By Kevin Gosztola, Firedoglake.com, published on June 15, 2105.
Jeffrey Sterling was notified last week that he will be imprisoned in Littleton, Colorado for his three and a half years – that is about 900 miles from his family – at least a 12-hour drive beginning June 16, 2015.
Economically devastated by the prosecution process, now in order for him to experience family support, it will cost them hundreds of dollars for air travel whenever they make the trip to visit him in prison.
The Bureau of Prisons (BOP) has a soft policy about attempting to designate inmate facilities that are within 500 miles of their release residence. When they don’t do this, there is no mechanism in place for an inmate to hold BOP accountable for not following the policy. There are actually three facilities that fall within this general policy that were apparently not considered.
This article compares Sterling’s incarceration to that of other individuals incarcerated for leaks: Stephen Kim and John Kiriakou. Kim was placed in a minimum-security camp in Cumberland, Maryland. Kiriakou, however, who was supposed to be placed in a minimum-security facility, ended up in a low security facility because someone designated him as a “threat to the public safety.” BPO made the determination based on “espionage, treason, sabotage or other related offenses.” John Kiriakou did not commit espionage since all of those charges were dropped. Even though Kiriakou challenged the placement, he was unable to convince BOP they were wrong.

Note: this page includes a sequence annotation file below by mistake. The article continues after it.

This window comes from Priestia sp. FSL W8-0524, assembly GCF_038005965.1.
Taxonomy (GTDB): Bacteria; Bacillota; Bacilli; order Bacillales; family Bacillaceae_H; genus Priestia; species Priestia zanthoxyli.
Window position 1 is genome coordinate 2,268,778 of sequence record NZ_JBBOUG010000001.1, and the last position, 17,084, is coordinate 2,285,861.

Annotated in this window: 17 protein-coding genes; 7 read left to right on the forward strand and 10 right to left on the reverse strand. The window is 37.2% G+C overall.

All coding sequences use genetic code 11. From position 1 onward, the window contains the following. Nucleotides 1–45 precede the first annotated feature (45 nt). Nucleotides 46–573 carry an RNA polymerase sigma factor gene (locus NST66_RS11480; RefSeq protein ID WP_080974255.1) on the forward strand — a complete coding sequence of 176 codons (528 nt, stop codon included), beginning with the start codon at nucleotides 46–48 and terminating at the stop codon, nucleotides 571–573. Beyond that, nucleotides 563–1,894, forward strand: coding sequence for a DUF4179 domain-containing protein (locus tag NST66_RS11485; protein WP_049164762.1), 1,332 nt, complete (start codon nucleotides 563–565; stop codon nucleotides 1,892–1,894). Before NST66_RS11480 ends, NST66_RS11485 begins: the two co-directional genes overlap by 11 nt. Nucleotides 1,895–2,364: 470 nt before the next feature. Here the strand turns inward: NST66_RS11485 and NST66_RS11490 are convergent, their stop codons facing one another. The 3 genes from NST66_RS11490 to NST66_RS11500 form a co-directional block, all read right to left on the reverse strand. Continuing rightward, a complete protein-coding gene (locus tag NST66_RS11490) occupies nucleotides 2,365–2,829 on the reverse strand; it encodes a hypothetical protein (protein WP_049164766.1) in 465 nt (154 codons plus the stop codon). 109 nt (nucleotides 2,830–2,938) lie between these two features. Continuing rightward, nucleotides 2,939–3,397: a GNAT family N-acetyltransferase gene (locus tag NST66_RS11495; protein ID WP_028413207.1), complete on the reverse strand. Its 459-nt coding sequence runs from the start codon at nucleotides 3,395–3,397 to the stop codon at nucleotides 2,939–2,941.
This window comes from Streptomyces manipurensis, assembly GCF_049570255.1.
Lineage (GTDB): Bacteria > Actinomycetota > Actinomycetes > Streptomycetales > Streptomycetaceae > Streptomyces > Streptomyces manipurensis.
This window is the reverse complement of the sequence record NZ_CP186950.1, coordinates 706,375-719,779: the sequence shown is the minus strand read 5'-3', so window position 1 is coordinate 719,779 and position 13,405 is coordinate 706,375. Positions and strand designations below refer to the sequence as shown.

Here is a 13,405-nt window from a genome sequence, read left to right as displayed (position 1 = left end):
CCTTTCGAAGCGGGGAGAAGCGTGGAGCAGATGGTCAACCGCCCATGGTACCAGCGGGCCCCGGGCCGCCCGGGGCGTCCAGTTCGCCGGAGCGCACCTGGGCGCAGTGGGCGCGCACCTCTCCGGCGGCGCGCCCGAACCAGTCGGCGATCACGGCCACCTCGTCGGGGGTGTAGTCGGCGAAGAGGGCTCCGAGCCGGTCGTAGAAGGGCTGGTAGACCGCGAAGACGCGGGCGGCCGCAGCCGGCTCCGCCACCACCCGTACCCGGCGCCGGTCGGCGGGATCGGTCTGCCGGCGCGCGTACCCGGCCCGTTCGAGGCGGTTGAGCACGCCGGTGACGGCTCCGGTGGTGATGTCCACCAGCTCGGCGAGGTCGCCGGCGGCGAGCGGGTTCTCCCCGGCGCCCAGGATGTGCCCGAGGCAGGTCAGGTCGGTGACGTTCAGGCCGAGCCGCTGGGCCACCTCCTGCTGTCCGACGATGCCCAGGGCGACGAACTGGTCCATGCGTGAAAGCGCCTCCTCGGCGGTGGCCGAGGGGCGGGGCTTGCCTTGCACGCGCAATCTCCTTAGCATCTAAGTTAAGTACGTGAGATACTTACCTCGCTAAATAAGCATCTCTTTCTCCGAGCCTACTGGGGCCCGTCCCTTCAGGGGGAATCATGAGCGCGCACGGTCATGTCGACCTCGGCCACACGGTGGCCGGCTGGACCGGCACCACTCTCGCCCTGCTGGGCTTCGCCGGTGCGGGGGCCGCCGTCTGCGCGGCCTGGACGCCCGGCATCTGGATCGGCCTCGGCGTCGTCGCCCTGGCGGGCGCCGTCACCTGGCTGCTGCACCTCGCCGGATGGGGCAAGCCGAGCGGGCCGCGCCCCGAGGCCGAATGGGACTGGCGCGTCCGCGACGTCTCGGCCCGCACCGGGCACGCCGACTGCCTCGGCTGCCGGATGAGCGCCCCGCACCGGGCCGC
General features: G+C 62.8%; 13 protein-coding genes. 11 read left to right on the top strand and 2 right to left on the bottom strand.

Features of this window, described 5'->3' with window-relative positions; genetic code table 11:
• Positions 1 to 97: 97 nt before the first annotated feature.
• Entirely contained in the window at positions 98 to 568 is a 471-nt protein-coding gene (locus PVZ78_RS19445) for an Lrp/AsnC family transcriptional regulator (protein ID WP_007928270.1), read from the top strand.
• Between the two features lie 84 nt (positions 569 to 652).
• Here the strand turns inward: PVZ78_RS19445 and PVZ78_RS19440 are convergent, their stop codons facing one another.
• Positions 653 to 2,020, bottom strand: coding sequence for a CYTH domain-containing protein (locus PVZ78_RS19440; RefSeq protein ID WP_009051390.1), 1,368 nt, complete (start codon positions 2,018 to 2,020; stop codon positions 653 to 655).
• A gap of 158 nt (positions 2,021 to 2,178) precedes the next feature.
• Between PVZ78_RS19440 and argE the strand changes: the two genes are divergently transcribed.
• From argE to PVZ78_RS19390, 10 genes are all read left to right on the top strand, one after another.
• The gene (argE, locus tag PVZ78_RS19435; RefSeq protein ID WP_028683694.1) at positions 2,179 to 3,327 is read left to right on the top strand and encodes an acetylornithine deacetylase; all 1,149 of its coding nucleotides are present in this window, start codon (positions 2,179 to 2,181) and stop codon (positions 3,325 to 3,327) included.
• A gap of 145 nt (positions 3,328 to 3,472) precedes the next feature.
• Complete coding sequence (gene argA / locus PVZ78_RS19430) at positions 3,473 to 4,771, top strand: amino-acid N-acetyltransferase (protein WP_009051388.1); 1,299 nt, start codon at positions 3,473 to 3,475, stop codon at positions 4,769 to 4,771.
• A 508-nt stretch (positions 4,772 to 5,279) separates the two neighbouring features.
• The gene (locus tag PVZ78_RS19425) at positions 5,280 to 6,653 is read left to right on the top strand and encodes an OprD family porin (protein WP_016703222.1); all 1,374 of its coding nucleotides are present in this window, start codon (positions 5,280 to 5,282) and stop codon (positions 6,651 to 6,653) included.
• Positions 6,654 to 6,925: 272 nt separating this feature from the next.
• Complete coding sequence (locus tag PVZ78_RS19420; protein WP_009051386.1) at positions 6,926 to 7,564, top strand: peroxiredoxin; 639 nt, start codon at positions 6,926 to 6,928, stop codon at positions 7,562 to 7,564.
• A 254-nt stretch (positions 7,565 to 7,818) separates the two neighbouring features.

Sterling faces the same low security placement that Kiriakou received. The most evident difference between Kim and both Kiriakou and Sterling is that Kiriakou and Sterling turned to the public for support during their prosecution, so retaliation.
There is also a short documentary, “The Invisible Man: CIA Whistleblower Jeffrey Sterling,” that will give you the bigger picture on what Sterling went though during prosecution efforts.